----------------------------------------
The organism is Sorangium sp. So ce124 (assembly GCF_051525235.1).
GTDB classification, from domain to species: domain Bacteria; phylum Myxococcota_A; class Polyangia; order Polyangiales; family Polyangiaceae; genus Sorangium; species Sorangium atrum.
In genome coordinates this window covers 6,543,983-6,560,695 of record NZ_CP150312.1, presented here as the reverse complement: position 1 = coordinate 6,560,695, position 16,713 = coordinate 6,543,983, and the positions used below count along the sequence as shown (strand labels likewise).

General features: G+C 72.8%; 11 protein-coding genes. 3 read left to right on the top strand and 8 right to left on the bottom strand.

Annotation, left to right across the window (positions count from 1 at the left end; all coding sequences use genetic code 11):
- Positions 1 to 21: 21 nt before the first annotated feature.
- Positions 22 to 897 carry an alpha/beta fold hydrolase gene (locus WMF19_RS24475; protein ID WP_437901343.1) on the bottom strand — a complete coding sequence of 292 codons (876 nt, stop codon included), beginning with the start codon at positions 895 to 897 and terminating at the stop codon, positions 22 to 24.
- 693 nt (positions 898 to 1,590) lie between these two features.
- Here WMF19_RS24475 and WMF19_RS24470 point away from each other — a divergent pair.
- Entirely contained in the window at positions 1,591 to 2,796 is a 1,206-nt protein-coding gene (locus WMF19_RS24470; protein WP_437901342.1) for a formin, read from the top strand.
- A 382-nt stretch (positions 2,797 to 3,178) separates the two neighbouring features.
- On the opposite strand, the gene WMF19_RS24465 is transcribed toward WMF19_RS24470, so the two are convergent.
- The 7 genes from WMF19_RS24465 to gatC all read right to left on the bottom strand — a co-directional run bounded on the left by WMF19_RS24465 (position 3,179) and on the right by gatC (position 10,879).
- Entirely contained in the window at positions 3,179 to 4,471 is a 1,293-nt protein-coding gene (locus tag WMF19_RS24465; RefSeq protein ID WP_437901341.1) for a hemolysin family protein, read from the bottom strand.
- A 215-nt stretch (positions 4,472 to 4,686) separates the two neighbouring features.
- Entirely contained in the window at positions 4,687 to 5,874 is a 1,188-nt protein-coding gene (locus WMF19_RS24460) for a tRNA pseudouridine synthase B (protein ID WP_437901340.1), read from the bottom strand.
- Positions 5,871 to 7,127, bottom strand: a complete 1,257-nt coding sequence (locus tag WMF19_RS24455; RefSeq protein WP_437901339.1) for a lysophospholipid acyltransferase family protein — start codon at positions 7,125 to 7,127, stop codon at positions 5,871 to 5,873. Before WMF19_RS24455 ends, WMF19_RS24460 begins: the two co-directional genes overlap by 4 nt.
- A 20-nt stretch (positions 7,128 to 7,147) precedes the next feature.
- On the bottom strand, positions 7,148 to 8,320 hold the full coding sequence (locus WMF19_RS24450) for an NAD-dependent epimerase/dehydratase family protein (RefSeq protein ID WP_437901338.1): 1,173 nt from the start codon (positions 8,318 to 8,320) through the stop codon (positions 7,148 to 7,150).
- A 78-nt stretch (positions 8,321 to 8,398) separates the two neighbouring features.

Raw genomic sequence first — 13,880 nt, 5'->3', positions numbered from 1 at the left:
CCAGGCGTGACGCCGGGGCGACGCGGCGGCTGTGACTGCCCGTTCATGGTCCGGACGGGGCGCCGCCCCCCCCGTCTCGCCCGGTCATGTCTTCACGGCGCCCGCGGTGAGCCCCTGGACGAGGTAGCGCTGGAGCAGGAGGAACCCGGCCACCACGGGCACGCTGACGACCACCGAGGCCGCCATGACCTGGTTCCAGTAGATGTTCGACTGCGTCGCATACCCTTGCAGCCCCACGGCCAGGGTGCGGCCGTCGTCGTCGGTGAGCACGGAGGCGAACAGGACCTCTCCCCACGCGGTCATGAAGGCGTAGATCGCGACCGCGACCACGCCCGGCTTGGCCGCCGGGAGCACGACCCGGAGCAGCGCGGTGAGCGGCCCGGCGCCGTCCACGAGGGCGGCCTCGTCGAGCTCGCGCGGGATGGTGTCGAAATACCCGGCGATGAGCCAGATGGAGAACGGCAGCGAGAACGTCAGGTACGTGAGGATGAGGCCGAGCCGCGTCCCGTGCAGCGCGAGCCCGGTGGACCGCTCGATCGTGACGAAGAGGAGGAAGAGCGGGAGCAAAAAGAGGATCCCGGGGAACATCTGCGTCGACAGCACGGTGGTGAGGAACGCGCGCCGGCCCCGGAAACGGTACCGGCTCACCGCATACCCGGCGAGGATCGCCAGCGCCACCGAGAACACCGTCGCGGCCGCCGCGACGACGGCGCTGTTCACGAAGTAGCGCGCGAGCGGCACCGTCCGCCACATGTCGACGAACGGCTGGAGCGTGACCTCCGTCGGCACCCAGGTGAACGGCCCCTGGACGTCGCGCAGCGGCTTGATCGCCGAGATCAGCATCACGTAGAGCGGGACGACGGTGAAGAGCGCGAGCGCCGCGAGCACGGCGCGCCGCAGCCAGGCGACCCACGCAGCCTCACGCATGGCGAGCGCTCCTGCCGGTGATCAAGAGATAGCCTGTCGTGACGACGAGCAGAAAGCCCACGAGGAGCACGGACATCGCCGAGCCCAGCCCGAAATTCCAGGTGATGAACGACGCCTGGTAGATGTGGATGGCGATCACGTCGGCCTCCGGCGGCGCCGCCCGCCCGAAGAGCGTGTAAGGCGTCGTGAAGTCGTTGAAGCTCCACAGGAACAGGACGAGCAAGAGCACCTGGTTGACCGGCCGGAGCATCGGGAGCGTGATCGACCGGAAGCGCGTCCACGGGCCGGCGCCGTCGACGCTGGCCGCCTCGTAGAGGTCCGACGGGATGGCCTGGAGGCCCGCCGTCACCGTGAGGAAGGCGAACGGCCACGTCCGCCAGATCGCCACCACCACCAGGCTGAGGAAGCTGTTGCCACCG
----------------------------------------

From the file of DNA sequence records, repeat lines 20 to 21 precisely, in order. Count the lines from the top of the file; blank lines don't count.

- A 78-nt stretch (positions 8,321 to 8,398) separates the two neighbouring features.

Raw genomic sequence first — 13,880 nt, 5'->3', positions numbered from 1 at the left: